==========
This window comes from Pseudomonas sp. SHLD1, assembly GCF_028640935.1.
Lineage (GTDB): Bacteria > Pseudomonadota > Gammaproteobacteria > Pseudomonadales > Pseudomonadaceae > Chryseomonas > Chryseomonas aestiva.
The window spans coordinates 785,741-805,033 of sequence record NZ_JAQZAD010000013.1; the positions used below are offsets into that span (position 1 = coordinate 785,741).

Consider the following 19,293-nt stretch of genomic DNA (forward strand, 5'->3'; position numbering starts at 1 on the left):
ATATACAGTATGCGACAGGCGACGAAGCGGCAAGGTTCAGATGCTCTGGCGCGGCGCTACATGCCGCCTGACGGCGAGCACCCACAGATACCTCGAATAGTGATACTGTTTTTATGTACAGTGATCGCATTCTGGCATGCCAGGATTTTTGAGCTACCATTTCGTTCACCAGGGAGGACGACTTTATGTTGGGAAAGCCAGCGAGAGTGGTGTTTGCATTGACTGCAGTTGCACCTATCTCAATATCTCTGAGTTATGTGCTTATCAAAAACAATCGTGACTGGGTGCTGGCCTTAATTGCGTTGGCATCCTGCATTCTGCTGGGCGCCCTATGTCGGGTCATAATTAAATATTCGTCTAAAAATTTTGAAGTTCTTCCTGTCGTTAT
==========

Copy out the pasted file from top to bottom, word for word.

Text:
This window comes from Pseudomonas sp. SHLD1, assembly GCF_028640935.1.
Lineage (GTDB): Bacteria > Pseudomonadota > Gammaproteobacteria > Pseudomonadales > Pseudomonadaceae > Chryseomonas > Chryseomonas aestiva.
The window spans coordinates 785,741-805,033 of sequence record NZ_JAQZAD010000013.1; the positions used below are offsets into that span (position 1 = coordinate 785,741).

Consider the following 19,293-nt stretch of genomic DNA (forward strand, 5'->3'; position numbering starts at 1 on the left):
ATATACAGTATGCGACAGGCGACGAAGCGGCAAGGTTCAGATGCTCTGGCGCGGCGCTACATGCCGCCTGACGGCGAGCACCCACAGATACCTCGAATAGTGATACTGTTTTTATGTACAGTGATCGCATTCTGGCATGCCAGGATTTTTGAGCTACCATTTCGTTCACCAGGGAGGACGACTTTATGTTGGGAAAGCCAGCGAGAGTGGTGTTTGCATTGACTGCAGTTGCACCTATCTCAATATCTCTGAGTTATGTGCTTATCAAAAACAATCGTGACTGGGTGCTGGCCTTAATTGCGTTGGCATCCTGCATTCTGCTGGGCGCCCTATGTCGGGTCATAATTAAATATTCGTCTAAAAATTTTGAAGTTCTTCCTGTCGTTAT